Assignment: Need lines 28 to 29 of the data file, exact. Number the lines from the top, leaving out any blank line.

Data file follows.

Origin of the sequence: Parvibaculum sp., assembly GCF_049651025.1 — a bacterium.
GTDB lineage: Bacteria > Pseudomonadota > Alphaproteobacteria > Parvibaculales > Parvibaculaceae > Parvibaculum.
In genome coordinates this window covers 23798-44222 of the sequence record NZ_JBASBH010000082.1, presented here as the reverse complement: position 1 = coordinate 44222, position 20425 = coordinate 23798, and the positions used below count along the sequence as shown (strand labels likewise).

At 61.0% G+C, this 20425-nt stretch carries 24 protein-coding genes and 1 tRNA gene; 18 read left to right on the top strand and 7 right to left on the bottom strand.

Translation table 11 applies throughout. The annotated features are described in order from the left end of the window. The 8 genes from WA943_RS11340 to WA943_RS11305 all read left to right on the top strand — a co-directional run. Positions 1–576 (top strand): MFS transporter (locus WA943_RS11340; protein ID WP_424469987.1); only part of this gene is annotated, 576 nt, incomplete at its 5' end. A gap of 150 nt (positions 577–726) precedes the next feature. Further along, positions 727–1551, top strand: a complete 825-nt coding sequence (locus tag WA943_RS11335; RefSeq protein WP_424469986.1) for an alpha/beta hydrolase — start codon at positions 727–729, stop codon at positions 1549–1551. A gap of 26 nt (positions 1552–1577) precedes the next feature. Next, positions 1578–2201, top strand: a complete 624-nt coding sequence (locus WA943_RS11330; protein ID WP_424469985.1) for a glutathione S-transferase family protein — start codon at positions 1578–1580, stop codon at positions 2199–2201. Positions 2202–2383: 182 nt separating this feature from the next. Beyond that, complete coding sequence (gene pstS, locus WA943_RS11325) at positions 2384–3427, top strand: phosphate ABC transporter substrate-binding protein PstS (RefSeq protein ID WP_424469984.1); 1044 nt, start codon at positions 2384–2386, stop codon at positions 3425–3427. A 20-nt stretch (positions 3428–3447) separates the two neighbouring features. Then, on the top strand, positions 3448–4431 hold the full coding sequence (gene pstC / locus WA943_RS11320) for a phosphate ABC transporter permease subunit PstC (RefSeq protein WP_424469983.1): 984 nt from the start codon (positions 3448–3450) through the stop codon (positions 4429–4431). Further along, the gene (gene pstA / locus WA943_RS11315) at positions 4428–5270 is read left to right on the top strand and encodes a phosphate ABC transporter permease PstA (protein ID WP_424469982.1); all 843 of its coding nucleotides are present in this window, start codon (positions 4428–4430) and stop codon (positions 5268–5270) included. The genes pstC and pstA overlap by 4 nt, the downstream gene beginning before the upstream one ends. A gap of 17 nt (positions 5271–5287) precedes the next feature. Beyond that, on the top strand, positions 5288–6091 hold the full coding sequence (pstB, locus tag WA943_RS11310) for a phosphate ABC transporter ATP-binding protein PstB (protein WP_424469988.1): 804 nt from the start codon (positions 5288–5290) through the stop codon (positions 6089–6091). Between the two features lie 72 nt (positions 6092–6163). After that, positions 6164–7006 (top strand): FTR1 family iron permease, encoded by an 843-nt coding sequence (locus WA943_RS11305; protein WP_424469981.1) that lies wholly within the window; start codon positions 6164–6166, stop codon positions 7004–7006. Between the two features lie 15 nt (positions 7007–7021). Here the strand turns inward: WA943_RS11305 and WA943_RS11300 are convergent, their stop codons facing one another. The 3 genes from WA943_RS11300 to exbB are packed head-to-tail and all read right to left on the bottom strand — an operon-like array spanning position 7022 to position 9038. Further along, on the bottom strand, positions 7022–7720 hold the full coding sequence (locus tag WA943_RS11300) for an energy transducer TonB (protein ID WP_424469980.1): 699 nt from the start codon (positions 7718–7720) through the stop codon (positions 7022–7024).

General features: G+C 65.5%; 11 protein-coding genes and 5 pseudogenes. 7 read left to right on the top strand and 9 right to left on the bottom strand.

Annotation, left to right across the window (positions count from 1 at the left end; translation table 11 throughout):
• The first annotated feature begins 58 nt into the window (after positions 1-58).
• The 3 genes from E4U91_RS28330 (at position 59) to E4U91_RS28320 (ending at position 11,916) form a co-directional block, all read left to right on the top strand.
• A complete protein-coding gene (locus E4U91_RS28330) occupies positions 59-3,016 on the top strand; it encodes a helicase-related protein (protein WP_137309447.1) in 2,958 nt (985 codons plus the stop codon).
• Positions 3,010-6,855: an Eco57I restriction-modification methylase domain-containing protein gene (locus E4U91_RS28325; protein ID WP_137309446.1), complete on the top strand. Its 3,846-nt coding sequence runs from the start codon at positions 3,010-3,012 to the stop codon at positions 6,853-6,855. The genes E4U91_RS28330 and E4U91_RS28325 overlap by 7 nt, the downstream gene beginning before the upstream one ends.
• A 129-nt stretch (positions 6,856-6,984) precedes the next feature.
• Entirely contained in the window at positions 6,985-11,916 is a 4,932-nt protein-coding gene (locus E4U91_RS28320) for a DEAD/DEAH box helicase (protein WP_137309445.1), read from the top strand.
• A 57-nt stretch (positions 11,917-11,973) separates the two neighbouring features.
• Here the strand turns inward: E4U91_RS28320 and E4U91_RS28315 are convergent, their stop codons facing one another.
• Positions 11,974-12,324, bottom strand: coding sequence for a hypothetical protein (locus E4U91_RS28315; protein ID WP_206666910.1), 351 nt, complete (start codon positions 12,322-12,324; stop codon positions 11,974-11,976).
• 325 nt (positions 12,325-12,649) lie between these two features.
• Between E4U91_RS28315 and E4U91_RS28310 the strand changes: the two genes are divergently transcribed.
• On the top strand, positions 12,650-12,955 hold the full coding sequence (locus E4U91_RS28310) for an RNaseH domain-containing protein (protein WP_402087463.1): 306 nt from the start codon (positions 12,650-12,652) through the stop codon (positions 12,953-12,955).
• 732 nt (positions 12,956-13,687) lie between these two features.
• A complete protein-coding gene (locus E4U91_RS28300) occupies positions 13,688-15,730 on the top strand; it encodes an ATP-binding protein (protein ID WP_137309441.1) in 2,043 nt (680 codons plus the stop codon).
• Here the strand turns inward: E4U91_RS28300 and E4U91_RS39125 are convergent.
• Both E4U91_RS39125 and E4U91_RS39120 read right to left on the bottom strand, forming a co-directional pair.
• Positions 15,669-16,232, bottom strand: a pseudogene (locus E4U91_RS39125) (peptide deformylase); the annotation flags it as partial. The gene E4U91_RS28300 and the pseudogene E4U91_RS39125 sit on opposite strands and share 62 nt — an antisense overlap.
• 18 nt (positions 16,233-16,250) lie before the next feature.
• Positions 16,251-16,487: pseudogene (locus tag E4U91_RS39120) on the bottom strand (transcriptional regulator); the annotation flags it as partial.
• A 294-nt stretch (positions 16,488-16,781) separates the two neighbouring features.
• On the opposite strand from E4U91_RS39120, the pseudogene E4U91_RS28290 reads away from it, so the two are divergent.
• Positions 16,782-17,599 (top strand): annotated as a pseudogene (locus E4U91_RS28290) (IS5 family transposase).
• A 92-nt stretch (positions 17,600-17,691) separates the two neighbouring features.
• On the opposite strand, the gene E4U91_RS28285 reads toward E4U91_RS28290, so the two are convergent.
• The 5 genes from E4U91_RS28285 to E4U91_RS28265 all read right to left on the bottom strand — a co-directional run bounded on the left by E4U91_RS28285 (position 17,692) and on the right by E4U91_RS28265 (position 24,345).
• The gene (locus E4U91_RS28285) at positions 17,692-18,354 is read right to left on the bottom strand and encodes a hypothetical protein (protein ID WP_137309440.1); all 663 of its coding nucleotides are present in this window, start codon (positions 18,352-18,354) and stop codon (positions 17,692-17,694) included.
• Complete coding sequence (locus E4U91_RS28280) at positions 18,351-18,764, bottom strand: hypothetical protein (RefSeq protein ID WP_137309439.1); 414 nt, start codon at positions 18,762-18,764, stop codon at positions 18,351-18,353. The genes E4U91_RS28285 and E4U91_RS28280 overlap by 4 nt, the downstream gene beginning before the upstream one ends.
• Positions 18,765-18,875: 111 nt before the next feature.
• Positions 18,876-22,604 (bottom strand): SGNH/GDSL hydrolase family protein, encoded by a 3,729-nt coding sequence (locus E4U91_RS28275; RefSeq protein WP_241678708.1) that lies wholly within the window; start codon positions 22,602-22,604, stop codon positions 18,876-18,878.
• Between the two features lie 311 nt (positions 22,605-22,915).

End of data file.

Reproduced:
• On the opposite strand from E4U91_RS39120, the pseudogene E4U91_RS28290 reads away from it, so the two are divergent.
• Positions 16,782-17,599 (top strand): annotated as a pseudogene (locus E4U91_RS28290) (IS5 family transposase).